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On Ubuntu 10.04, should /etc/hostname contain the server's fully-qualified domain name?

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3 Answers 3

up vote 11 down vote accepted

No, just the hostname portion. According to Ubuntu's man pages, /etc/hostname should contain only the hostname portion of the hostname, not the FQDN:

THE FQDN

You can’t change the FQDN (as returned by hostname --fqdn) or the DNS domain name (as returned by dnsdomainname) with this command. The FQDN of the system is the name that the resolver(3) returns for the host name.

Technically: The FQDN is the name gethostbyname(2) returns for the host name returned by gethostname(2). The DNS domain name is the part after the first dot.

Therefore it depends on the configuration (usually in /etc/host.conf) how you can change it. Usually (if the hosts file is parsed before DNS or NIS) you can change it in /etc/hosts.

NOTES

The address families hostname tries when looking up the FQDN, aliases and network addresses of the host are determined by the configuration of your resolver. For instance, on GNU Libc systems, the resolver can be instructed to try IPv6 lookups first by using the inet6 option in /etc/resolv.conf.

FILES

/etc/hosts /etc/hostname This file should only contain domain name and not the full FQDN.

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I don't think it is as clear from the man page as you make it seem, but I think I will follow the advice on my server. Thanks. –  RyanTM Dec 21 '10 at 17:57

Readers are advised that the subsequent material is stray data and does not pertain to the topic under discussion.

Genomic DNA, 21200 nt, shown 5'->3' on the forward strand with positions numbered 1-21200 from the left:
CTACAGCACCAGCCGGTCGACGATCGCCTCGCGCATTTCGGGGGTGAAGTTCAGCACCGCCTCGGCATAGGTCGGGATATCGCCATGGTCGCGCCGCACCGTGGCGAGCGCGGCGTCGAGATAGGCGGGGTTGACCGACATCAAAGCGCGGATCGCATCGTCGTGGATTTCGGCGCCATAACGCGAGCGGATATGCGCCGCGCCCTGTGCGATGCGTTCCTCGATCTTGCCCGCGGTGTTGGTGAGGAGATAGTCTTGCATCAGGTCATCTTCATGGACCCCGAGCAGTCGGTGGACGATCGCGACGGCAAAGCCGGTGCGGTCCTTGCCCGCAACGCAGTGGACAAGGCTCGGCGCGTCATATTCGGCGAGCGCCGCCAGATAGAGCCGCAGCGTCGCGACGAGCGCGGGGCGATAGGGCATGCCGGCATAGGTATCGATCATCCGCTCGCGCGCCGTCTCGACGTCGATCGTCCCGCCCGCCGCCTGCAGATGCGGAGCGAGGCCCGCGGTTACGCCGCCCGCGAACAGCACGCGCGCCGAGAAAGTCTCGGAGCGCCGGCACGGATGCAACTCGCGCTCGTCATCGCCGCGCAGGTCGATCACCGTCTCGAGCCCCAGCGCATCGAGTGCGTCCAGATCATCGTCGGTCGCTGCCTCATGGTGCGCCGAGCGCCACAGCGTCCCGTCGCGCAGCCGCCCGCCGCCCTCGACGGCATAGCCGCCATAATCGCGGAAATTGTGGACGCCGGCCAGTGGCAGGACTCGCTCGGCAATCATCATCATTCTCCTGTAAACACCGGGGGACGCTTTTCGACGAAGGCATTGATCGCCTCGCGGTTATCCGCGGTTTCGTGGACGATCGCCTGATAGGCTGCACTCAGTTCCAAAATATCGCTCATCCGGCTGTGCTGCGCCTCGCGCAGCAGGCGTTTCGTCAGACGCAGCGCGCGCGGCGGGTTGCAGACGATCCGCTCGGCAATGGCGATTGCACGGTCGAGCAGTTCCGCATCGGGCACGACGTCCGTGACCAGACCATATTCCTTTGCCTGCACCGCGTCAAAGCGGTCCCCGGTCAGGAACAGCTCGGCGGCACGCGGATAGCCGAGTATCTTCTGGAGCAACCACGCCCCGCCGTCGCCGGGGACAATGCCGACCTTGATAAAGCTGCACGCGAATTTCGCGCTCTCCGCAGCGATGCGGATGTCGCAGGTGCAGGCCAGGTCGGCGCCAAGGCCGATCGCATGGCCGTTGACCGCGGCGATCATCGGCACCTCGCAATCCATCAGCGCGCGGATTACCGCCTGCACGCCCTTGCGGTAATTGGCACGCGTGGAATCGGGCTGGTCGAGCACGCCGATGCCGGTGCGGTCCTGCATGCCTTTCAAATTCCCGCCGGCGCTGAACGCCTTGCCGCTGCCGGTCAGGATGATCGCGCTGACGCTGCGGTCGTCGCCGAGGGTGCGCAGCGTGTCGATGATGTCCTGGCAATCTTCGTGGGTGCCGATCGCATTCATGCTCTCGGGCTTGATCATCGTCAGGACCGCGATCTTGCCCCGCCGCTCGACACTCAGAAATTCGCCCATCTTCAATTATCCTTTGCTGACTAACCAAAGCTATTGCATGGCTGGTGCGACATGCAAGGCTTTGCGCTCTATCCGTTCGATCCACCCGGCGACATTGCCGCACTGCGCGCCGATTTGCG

1  
"/etc/hostname This file should only contain domain name and not the full FQDN.", seems clear to me... but I do agree, this can be confusing. –  Josh Dec 21 '10 at 19:26
    
Oh. I think I accidentally did not read that sentence. I thought I was being so careful reading through it multiple times. I would suggest bolding that sentence. –  RyanTM Jan 4 '11 at 0:11

Josh points out what Ubuntu recommends, but I'm not sure it's a hard and fast rule.

/etc/hostname is used to set the system's host name, which is the same thing as printed by hostname or uname -n. That name will be used at login prompts, e.g. on the virtual console or at the Gnome GDM login screen.

As the man page says, it's also used as the input to a DNS query when doing hostname --fqdn or dnsdomainname.

Technically: The FQDN is the name gethostbyname(2) returns for the host name
returned by gethostname(2). The DNS domain name is the part after the first dot.

Which means that if it's a bare word, the resolver will append the domains listed in the search or domain setting in /etc/resolv.conf to try to find the FQDN. If you have an FQDN in /etc/hostname, it means it doesn't have to try appending one or more domains: the name is unambiguous.

So I would say either is valid. I'd be very interested if anyone can demonstrate otherwise.

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You're right, this isn't a hard and fast rule: I switched my answer because some of my servers did have a full hostname in /etc/hostname! Only after I answered and looked for references did I realize that I was going against the official docs. –  Josh Dec 21 '10 at 19:27

With libnss-myhostname installed, you can write the fqdn to /etc/hostname and be done. Otherwise, you need to also edit /etc/hosts to match the short name and map it to the fully qualified name (you can also put it in the dns, but that isn't failsafe). Using a non-default loopback interface, this looks like:

127.0.0.2 hostname.fully.qualified hostname
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